• Salmonella enterica serovar typhimurium exploits inflammation to compete with the intestinal microbiota.

      Stecher, Bärbel; Robbiani, Riccardo; Walker, Alan W; Westendorf, Astrid M; Barthel, Manja; Kremer, Marcus; Chaffron, Samuel; Macpherson, Andrew J; Buer, Jan; Parkhill, Julian; et al. (2007-10)
      Most mucosal surfaces of the mammalian body are colonized by microbial communities ("microbiota"). A high density of commensal microbiota inhabits the intestine and shields from infection ("colonization resistance"). The virulence strategies allowing enteropathogenic bacteria to successfully compete with the microbiota and overcome colonization resistance are poorly understood. Here, we investigated manipulation of the intestinal microbiota by the enteropathogenic bacterium Salmonella enterica subspecies 1 serovar Typhimurium (S. Tm) in a mouse colitis model: we found that inflammatory host responses induced by S. Tm changed microbiota composition and suppressed its growth. In contrast to wild-type S. Tm, an avirulent invGsseD mutant failing to trigger colitis was outcompeted by the microbiota. This competitive defect was reverted if inflammation was provided concomitantly by mixed infection with wild-type S. Tm or in mice (IL10(-/-), VILLIN-HA(CL4-CD8)) with inflammatory bowel disease. Thus, inflammation is necessary and sufficient for overcoming colonization resistance. This reveals a new concept in infectious disease: in contrast to current thinking, inflammation is not always detrimental for the pathogen. Triggering the host's immune defence can shift the balance between the protective microbiota and the pathogen in favour of the pathogen.
    • Sensitivity to Escherichia coli Nissle 1917 in mice is dependent on environment and genetic background.

      Bleich, Andre; Sundberg, John P; Smoczek, Anna; von Wasielewski, Reinhard; de Buhr, Maike F; Janus, Lydia M; Julga, Gwen; Ukena, Sya N; Hedrich, Hans-J; Gunzer, Florian; et al. (2008-02)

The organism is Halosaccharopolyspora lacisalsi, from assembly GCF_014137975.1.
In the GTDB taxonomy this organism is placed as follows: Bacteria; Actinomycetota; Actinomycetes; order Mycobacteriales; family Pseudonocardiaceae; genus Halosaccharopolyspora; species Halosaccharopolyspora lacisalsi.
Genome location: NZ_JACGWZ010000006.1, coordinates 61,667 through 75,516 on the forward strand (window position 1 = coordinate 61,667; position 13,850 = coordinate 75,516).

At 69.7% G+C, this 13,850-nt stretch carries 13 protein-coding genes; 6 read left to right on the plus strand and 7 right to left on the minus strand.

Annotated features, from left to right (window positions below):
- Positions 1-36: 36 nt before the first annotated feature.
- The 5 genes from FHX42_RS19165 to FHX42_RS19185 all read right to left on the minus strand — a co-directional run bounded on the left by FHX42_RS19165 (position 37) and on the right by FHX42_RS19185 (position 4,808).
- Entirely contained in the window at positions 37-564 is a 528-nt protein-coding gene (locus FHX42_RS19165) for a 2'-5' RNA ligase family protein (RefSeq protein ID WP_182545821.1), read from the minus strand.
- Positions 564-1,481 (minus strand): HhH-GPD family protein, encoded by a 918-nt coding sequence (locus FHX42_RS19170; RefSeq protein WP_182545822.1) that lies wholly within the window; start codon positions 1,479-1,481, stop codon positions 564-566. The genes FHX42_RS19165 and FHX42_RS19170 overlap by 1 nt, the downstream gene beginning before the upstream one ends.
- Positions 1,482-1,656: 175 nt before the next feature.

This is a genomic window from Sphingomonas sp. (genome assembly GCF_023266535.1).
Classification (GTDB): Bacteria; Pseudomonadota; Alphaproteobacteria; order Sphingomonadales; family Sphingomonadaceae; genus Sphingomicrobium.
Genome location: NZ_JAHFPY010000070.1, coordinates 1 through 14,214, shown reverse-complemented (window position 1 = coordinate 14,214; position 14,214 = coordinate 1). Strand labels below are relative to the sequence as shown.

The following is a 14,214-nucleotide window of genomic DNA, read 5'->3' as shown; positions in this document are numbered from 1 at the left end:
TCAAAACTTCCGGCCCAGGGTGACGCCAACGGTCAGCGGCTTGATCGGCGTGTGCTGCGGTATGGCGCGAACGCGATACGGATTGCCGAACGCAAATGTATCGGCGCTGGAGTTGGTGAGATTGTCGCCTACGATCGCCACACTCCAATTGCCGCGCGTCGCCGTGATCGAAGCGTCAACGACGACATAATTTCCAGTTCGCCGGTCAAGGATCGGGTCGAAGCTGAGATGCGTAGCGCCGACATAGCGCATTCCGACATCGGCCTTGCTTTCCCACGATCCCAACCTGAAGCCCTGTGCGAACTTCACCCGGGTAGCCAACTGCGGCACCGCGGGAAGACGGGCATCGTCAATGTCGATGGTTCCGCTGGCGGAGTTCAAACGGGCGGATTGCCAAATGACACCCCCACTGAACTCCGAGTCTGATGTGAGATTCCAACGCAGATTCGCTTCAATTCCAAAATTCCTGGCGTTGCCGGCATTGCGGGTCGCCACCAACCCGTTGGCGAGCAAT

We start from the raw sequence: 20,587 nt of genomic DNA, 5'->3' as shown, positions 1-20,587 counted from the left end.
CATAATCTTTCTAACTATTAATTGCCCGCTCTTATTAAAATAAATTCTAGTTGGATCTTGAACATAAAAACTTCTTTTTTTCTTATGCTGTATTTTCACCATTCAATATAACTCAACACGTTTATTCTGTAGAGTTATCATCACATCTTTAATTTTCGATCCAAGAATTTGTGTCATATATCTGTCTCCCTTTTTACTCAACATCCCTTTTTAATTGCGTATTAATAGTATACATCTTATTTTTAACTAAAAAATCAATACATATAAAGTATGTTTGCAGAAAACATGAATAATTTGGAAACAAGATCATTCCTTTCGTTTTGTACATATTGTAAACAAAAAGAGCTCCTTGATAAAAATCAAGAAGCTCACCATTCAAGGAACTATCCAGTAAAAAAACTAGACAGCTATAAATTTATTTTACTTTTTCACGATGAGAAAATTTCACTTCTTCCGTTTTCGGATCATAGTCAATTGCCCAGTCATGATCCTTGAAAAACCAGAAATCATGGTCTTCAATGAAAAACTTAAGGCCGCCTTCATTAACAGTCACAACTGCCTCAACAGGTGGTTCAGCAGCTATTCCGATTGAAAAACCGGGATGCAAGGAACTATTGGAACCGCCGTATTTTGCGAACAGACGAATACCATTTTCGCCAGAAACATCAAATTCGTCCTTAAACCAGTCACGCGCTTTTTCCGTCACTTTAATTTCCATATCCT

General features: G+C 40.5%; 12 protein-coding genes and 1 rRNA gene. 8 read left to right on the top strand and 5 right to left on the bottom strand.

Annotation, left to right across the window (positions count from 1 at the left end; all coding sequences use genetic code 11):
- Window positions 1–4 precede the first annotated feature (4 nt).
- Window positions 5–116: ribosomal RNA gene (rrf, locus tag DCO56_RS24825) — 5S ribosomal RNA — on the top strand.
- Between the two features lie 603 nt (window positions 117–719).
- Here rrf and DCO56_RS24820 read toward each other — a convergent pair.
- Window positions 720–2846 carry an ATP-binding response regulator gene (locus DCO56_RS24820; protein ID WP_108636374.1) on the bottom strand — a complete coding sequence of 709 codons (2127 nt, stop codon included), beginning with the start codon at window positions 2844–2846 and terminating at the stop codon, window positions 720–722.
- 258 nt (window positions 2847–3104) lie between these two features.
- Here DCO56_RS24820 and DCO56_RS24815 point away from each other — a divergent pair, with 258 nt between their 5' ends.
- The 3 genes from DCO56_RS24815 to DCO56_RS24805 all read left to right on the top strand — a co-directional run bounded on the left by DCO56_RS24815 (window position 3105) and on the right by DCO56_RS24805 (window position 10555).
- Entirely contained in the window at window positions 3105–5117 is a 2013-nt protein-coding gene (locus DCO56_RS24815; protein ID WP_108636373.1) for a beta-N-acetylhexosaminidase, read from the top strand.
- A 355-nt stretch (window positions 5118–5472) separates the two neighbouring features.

Escherichia coli Nissle 1917 (EcN) is a well-characterized probiotic bacterium. Although genomic comparisons of EcN with the uropathogenic E. coli strain CFT073 revealed high degrees of similarity, EcN is generally considered a non-pathogenic organism. However, as recent evidence suggests that EcN is capable of inducing inflammatory responses in host intestinal epithelial cells, we aimed to investigate potential pathogenic properties of EcN in an in vivo model using various germ-free (GF) mouse strains. With the exception of C3H/HeJZtm mice, which carry a defective toll-like receptor (TLR)4-allele, no lesions were obvious in mice of different strains orally inoculated with EcN for 1 week, although organ cultures (blood, lung, mesenteric lymph node, pancreas, spleen, liver and kidney) tested positive to various degrees. C3H/HeJZtm mice inoculated with EcN became clinically ill and the majority died or had to be euthanized. Organs of all gnotobiotic C3H/HeJZtm mice were positive for EcN by culture; major histological findings were moderate to severe pyogranulomatous serositis, typhlitis and pancreatitis. Histological findings were corroborated by highly elevated tumour necrosis factor (TNF) serum levels. Lesions were not detected in specified pathogen free maintained C3H/HeJZtm mice, GF C3H/HeJ mice lacking the interleukin-10 gene, or GF C3H/HeJZtm mice that were inoculated with E. coli K12 strain MG1655 as a control. In addition, mild histological lesions were detected in Ztm:NMRI mice 3 months after oral inoculation with EcN. This study shows that EcN is capable of displaying a virulent phenotype in GF C3H/HeJZtm mice. Whether this phenotype is linked to the bacterium's probiotic nature should be the focus of further studies.